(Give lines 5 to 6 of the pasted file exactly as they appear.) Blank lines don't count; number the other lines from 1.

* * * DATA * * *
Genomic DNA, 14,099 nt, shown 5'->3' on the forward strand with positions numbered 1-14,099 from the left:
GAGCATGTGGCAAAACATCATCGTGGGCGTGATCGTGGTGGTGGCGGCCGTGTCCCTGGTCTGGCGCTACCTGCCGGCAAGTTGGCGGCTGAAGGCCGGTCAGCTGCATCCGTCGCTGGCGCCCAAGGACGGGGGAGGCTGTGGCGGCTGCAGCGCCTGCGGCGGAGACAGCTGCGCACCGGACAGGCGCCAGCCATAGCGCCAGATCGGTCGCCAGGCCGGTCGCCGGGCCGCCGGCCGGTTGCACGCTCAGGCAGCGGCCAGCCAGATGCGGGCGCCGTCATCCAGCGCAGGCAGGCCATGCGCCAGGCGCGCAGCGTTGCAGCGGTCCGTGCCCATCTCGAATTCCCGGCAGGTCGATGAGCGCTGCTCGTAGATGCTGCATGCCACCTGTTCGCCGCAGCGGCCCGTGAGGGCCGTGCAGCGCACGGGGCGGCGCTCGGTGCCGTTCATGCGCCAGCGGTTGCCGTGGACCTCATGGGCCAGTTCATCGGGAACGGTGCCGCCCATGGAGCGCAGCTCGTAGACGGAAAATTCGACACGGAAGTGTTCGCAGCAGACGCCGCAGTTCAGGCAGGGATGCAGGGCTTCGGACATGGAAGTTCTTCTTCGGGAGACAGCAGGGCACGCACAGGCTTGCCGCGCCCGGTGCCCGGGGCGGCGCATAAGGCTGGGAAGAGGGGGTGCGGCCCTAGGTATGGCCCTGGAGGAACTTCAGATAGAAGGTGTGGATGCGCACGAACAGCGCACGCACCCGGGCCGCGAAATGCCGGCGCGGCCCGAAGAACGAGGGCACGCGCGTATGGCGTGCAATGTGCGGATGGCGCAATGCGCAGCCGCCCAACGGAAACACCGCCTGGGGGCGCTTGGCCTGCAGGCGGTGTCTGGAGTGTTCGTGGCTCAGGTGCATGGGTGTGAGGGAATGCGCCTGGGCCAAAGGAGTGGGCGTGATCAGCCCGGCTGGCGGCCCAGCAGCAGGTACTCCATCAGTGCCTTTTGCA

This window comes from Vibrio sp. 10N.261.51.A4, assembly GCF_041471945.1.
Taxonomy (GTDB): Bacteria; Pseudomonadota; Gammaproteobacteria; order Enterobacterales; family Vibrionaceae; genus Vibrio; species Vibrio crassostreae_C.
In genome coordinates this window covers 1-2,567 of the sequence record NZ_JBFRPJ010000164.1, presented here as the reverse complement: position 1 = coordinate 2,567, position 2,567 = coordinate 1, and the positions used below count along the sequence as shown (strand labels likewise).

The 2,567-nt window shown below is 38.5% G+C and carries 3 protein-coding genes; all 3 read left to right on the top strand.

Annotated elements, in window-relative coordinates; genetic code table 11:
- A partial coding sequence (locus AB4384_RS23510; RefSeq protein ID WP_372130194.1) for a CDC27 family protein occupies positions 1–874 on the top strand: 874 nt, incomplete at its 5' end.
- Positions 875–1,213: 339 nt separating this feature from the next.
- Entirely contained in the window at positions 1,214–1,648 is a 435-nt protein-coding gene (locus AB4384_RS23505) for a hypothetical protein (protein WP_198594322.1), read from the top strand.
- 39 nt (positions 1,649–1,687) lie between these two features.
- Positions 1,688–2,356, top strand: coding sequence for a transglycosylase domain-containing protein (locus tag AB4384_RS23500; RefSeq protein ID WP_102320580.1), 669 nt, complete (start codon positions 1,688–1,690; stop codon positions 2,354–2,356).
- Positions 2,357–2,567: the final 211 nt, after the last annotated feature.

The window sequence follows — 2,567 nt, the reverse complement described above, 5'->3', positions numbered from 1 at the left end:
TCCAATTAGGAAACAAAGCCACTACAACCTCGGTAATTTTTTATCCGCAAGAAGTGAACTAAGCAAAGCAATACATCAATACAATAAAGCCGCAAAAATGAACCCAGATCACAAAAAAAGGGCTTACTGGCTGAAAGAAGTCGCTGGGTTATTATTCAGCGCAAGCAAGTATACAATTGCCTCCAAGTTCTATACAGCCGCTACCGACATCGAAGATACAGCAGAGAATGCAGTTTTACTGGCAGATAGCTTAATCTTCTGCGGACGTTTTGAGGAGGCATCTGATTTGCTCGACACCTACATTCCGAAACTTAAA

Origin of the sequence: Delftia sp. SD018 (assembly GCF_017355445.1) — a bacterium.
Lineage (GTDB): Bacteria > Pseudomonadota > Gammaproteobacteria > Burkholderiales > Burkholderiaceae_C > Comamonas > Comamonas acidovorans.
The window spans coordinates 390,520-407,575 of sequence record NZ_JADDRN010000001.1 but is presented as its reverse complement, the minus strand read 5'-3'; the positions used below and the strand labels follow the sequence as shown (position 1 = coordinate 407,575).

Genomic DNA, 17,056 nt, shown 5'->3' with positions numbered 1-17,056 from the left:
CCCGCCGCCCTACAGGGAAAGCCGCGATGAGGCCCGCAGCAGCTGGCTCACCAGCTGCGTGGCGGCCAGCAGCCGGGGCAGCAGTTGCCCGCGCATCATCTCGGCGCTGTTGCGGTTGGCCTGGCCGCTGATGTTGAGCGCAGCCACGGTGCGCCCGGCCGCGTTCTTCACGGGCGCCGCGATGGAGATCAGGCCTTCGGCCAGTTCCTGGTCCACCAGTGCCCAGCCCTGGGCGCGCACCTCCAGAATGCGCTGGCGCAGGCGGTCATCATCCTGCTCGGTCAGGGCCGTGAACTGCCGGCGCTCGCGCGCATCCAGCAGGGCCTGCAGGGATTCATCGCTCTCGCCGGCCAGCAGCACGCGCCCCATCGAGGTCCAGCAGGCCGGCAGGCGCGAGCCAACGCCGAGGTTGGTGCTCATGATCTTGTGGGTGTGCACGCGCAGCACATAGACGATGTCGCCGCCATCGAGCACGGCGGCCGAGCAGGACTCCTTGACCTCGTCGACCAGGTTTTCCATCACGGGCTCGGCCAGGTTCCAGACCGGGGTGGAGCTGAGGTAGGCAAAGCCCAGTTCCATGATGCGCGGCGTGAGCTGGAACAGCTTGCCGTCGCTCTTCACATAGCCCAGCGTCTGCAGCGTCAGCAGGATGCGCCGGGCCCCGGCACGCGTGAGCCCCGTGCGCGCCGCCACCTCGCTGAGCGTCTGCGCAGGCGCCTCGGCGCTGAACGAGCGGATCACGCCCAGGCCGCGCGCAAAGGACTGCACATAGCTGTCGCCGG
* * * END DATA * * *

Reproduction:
In genome coordinates this window covers 1-2,567 of the sequence record NZ_JBFRPJ010000164.1, presented here as the reverse complement: position 1 = coordinate 2,567, position 2,567 = coordinate 1, and the positions used below count along the sequence as shown (strand labels likewise).

The 2,567-nt window shown below is 38.5% G+C and carries 3 protein-coding genes; all 3 read left to right on the top strand.